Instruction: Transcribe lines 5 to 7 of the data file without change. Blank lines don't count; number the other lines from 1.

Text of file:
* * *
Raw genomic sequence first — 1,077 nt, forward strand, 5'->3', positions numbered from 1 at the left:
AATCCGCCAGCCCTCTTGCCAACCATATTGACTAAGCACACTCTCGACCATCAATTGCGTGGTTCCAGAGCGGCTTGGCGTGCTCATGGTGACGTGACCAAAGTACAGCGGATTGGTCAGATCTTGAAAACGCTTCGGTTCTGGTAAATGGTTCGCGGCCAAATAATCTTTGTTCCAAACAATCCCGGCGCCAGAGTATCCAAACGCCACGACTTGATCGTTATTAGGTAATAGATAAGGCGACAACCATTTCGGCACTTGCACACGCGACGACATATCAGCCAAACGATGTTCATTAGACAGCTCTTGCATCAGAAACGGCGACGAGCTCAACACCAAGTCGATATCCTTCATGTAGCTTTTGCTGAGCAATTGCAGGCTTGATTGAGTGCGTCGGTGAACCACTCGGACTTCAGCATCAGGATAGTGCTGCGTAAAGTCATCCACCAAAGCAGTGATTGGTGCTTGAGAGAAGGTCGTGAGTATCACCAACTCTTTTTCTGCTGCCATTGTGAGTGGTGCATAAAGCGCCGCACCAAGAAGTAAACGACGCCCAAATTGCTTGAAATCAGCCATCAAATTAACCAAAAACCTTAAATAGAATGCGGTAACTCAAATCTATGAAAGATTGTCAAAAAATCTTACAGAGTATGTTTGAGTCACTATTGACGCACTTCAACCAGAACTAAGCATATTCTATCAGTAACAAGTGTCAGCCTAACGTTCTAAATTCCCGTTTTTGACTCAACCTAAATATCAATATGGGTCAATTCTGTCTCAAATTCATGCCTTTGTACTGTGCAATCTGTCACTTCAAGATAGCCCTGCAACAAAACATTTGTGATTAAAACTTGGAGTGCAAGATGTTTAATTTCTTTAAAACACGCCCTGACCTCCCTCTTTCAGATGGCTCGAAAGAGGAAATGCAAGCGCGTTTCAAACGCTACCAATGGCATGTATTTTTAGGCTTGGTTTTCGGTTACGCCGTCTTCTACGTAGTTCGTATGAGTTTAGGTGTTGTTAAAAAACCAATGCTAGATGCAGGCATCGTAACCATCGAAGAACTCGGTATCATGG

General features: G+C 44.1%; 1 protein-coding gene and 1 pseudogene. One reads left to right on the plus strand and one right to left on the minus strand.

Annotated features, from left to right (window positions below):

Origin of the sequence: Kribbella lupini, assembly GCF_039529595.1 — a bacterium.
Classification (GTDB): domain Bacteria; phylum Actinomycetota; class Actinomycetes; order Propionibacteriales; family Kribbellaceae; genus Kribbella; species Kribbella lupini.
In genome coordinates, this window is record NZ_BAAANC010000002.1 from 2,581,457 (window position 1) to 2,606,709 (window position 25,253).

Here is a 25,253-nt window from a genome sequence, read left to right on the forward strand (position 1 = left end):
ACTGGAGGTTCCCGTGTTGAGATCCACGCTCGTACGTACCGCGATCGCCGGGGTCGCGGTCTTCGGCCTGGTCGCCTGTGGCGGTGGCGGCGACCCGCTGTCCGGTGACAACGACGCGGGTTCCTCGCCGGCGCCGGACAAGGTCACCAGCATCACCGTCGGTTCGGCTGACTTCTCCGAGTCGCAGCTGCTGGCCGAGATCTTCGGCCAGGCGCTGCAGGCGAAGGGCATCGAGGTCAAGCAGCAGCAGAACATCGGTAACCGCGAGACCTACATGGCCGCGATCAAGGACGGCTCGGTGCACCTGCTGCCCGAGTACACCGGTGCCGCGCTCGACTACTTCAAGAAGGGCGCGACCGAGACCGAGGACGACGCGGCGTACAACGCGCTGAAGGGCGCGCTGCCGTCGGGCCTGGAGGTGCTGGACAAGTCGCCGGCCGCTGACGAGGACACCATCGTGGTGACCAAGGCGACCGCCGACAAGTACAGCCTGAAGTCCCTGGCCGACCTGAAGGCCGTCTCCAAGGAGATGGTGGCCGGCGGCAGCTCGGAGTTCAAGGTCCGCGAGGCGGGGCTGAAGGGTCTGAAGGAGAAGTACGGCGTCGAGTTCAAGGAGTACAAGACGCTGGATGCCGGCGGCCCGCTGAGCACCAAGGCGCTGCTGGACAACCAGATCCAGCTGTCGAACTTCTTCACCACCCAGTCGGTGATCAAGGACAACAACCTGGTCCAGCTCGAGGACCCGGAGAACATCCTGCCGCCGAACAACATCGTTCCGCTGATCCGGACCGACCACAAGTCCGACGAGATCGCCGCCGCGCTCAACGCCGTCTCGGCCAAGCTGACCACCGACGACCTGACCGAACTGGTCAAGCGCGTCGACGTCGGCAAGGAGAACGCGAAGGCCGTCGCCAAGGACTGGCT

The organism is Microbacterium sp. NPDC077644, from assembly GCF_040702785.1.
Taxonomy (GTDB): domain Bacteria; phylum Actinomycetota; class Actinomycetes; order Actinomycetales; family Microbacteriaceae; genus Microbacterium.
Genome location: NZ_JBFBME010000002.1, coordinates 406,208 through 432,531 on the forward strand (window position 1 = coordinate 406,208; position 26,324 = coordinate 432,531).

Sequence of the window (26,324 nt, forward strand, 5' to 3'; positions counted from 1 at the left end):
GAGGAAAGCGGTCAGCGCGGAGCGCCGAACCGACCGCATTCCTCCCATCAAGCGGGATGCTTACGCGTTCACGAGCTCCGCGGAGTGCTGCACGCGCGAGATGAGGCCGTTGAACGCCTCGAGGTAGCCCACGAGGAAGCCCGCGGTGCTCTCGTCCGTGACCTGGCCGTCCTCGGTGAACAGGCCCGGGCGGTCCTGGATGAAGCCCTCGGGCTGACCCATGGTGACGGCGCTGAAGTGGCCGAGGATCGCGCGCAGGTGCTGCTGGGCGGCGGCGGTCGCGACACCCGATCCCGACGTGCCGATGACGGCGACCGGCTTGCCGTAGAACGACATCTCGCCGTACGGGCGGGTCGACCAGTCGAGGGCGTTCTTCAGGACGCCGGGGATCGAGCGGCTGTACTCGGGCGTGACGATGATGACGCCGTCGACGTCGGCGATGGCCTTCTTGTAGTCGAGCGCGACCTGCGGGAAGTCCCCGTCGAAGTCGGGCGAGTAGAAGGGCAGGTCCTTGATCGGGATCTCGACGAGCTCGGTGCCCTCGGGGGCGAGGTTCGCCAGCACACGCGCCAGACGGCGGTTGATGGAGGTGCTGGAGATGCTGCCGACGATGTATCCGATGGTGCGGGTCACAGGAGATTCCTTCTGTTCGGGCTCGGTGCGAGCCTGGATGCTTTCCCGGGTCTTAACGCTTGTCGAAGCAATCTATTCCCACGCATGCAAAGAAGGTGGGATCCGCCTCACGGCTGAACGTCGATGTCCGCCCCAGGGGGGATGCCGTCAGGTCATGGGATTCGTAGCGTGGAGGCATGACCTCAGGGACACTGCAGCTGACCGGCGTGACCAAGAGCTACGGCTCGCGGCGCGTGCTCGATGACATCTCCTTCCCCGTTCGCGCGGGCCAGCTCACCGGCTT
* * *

Origin of the sequence: Kribbella lupini, assembly GCF_039529595.1 — a bacterium.
Classification (GTDB): domain Bacteria; phylum Actinomycetota; class Actinomycetes; order Propionibacteriales; family Kribbellaceae; genus Kribbella; species Kribbella lupini.
In genome coordinates, this window is record NZ_BAAANC010000002.1 from 2,581,457 (window position 1) to 2,606,709 (window position 25,253).